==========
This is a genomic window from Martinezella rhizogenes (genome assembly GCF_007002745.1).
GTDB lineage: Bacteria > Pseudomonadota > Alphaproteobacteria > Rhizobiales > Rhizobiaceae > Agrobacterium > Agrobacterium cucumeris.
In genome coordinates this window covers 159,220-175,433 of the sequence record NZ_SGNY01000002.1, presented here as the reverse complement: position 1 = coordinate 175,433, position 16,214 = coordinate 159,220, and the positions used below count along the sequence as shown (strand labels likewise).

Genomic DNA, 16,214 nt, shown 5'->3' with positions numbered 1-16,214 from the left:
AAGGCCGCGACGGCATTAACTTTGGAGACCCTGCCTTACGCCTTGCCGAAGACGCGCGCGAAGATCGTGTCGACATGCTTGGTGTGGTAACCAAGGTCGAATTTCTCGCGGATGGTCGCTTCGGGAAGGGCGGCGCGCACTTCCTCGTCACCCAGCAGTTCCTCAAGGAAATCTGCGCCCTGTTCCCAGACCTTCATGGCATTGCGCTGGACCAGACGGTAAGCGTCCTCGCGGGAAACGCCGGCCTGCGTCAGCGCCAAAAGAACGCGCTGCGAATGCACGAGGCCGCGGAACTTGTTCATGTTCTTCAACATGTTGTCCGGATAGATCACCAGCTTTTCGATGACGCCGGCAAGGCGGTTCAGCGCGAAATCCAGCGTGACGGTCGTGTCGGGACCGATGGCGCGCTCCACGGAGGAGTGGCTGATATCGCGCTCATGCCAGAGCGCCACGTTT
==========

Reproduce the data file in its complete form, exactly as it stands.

This is a genomic window from Martinezella rhizogenes (genome assembly GCF_007002745.1).
GTDB lineage: Bacteria > Pseudomonadota > Alphaproteobacteria > Rhizobiales > Rhizobiaceae > Agrobacterium > Agrobacterium cucumeris.
In genome coordinates this window covers 159,220-175,433 of the sequence record NZ_SGNY01000002.1, presented here as the reverse complement: position 1 = coordinate 175,433, position 16,214 = coordinate 159,220, and the positions used below count along the sequence as shown (strand labels likewise).

Genomic DNA, 16,214 nt, shown 5'->3' with positions numbered 1-16,214 from the left:
AAGGCCGCGACGGCATTAACTTTGGAGACCCTGCCTTACGCCTTGCCGAAGACGCGCGCGAAGATCGTGTCGACATGCTTGGTGTGGTAACCAAGGTCGAATTTCTCGCGGATGGTCGCTTCGGGAAGGGCGGCGCGCACTTCCTCGTCACCCAGCAGTTCCTCAAGGAAATCTGCGCCCTGTTCCCAGACCTTCATGGCATTGCGCTGGACCAGACGGTAAGCGTCCTCGCGGGAAACGCCGGCCTGCGTCAGCGCCAAAAGAACGCGCTGCGAATGCACGAGGCCGCGGAACTTGTTCATGTTCTTCAACATGTTGTCCGGATAGATCACCAGCTTTTCGATGACGCCGGCAAGGCGGTTCAGCGCGAAATCCAGCGTGACGGTCGTGTCGGGACCGATGGCGCGCTCCACGGAGGAGTGGCTGATATCGCGCTCATGCCAGAGCGCCACGTTT